The Inquirer and Ars Technica have 2 different takes on the news out of Redmond today, that 1 in 5 Windows installs fail a WGA check.  To put it another way, 114 million systems of the 512 million that have installed WGA have failed, and you can add a significant amount of systems that people have never installed WGA on to that total.  Of the 114 million that failed, Microsoft has stated about 20% are not due to piracy, and although they do not say what it is that did cause the failure, Ars Technica’s guess that it is OEM Windows installed on non-OEM systems seems very reasonable.  They also point out that the false positives generated by WGA are less than 1% which seems a perfectly acceptable amount, but keep in mind that that represents about 5 million PCs.

The 22% piracy rate may seem huge, but according to other research, it really isn’t that bad.   According to the BSA, 35 percent of the world’s software is pirated, which would put Windows below the average rate of piracy, although when you add those who did not install WGA, it may be much closer to the average.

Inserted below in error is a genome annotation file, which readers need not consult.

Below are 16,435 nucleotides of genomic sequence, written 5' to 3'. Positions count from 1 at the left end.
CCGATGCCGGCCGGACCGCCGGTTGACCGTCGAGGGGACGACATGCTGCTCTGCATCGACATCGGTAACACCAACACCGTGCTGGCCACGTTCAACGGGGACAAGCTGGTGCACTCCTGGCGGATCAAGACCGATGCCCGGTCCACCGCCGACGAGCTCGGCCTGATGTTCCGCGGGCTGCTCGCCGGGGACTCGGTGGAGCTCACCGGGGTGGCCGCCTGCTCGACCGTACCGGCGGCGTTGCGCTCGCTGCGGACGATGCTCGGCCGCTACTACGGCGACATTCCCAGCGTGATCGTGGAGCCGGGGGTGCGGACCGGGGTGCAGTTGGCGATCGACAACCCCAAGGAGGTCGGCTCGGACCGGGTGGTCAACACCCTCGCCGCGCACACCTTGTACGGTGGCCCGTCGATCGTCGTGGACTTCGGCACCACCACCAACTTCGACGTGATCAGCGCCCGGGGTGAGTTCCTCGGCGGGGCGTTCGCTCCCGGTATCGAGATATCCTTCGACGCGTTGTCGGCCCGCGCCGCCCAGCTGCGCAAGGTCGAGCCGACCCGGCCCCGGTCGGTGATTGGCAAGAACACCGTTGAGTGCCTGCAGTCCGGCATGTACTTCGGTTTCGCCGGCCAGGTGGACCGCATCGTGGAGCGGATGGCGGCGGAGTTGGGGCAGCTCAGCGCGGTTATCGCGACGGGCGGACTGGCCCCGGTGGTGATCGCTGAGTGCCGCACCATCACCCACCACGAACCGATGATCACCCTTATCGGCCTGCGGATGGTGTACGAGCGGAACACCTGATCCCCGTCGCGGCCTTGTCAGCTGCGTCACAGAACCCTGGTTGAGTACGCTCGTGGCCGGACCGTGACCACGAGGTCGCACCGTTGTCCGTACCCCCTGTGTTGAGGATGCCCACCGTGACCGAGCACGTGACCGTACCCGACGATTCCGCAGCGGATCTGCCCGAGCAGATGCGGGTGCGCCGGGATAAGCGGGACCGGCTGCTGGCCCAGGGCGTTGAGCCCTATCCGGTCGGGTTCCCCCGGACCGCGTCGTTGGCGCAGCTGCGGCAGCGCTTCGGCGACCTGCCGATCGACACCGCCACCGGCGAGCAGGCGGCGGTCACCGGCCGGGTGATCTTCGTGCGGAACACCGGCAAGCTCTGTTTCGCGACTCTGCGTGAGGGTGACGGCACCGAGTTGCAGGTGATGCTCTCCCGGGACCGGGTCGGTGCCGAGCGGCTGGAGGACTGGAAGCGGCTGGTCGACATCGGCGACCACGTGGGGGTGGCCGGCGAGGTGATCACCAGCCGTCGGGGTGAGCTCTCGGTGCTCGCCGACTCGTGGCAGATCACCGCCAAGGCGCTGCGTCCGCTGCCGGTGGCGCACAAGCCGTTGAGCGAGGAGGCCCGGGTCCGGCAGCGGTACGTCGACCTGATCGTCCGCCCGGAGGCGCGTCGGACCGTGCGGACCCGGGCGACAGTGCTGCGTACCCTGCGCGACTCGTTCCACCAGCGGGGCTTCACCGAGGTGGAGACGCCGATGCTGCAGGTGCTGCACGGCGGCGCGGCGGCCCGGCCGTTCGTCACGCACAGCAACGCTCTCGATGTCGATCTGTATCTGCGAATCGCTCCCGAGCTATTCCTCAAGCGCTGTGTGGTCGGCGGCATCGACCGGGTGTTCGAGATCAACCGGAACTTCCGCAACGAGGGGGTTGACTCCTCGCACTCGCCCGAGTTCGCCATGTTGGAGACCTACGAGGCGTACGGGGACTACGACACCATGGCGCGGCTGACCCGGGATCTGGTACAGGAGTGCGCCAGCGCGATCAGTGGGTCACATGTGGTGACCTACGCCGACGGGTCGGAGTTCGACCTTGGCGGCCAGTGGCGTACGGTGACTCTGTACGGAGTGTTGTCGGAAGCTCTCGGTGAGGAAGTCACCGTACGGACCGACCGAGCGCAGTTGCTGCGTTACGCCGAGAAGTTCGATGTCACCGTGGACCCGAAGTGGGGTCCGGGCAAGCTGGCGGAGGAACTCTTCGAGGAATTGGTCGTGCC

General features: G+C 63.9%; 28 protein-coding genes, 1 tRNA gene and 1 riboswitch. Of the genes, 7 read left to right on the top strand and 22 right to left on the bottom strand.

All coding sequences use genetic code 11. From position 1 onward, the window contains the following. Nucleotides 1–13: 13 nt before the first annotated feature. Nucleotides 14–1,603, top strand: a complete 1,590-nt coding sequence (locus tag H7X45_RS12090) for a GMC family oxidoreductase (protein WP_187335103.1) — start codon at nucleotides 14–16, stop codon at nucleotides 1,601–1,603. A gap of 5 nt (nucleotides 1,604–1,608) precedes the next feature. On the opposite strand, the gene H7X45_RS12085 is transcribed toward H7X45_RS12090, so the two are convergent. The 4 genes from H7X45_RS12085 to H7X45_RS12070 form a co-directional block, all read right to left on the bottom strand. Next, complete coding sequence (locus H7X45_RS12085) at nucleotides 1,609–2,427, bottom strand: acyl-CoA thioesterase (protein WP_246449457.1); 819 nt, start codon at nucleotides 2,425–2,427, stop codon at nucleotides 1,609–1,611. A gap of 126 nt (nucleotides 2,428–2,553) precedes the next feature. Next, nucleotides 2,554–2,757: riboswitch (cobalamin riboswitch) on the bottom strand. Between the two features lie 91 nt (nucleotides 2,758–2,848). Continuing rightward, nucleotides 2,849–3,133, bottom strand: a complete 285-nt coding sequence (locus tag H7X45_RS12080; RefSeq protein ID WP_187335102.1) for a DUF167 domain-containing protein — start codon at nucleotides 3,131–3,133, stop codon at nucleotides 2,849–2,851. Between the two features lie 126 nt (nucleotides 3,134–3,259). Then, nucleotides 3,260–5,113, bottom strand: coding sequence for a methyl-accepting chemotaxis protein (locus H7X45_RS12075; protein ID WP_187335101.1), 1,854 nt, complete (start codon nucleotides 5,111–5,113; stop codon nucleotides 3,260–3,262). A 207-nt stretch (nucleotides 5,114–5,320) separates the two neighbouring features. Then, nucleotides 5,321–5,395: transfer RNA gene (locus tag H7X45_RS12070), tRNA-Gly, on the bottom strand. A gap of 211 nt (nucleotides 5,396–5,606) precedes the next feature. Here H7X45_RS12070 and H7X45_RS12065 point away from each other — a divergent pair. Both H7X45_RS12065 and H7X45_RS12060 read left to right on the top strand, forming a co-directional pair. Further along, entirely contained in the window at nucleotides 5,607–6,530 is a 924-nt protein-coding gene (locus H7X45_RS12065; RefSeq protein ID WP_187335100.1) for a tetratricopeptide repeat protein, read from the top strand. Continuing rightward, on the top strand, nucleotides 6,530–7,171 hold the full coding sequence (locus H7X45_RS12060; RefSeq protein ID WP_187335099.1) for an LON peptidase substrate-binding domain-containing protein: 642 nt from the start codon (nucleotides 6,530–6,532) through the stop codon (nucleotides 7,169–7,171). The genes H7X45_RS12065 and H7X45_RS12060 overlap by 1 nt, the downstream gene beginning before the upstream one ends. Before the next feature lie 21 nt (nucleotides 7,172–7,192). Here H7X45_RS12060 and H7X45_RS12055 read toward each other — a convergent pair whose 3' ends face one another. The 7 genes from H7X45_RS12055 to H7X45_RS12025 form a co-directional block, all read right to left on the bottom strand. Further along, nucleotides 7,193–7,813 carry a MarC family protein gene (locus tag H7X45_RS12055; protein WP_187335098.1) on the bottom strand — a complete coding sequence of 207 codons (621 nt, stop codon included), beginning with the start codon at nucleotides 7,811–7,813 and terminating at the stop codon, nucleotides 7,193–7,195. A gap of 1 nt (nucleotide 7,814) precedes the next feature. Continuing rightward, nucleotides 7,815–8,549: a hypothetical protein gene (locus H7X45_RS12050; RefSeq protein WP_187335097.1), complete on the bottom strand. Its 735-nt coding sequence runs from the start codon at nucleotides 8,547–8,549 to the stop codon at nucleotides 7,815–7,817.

“According to BetaNews, since WGA launched in July 2005, over 512 million users have attempted to validate their copy of Windows and 22.3 percent have been bogus.

Microsoft says that that by helping users discover that their Windows copy was counterfeit, WGA would result in punters opting to become legal or report the bogus software. ”

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